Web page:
From writing about how musings of youth are rotten and a lie, Hachiman ironically becomes the protagonist who lives out that youth, discovering what it means to have genuine connections with others. His teen romantic comedy was indeed wrong – as expected. It was fun to see the series coming full circle – with his search of the genuine beginning with Hiratsuka at the start, and now having finally found the genuine thigns he desperately sought out, he finds closure and bids Hiratsuka a proper farewell as she moves on to another school. As she labels him the best student she’s ever had, and shares a particularly intimate moment with Hachiman that didn’t cross serious lines, I really wondered if there could have been something between these two if they didn’t have such an age gap. We will never know, but I’m sure these two appreciate what they’ve done for one another and will remember each other for the rest of their lives. To top it off, the Service Club gets revived – thanks to Komachi joining and Iroha pulling strings as the Student Council President. So everyone gets to spend one more year together. And with Komachi and Iroha, greatness recognises greatness – and it’s a shame we won’t get to see them having their litany of entertaining interactions.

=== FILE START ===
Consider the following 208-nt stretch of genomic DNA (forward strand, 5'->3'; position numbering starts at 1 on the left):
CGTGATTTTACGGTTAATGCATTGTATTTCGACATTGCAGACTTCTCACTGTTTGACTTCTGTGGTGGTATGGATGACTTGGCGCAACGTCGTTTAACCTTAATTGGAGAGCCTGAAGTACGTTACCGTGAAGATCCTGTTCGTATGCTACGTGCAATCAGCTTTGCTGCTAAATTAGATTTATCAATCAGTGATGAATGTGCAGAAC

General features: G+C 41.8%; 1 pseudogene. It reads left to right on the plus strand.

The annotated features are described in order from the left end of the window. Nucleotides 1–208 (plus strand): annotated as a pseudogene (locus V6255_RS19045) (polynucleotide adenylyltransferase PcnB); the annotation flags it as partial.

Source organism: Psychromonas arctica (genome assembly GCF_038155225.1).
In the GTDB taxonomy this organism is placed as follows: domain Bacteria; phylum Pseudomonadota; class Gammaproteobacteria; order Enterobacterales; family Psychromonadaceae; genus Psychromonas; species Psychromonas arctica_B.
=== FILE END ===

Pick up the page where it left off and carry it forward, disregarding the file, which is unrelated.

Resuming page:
To conclude, I wanted to like Season 3 more than I did. But it really proved to be a slog throughout the section where they planned out the first prom. I hugely preferred the character interactions and story arcs in previous seasons. That said, they handled the emotional rejections of Yui and Iroha really well. And though the climactic confession was really odd, at least we were able to enjoy a final episode filled with the cute romantic moments everybody wanted. Compared to so many other anime, this was a really excellent ending. Was it worth the seven year wait? Certainly. I feel rather melancholic that the series has finally reached its natural conclusion. But it’s much better than overstaying its welcome. And all good things must eventually come to an end. Although I’m more of a Hayama in real life when it comes to ease of social interactions, I could really relate to Hachiman’s desire to seek out genuine things. And watching this series taught me where to cut my losses after investing in certain friendships, because you can find the genuine article if you keep searching and don’t fall for the sunk cost fallacy with regards to less sincere people. You might not have found them yet. But I promise, if you don’t give up, someday you will meet the right people.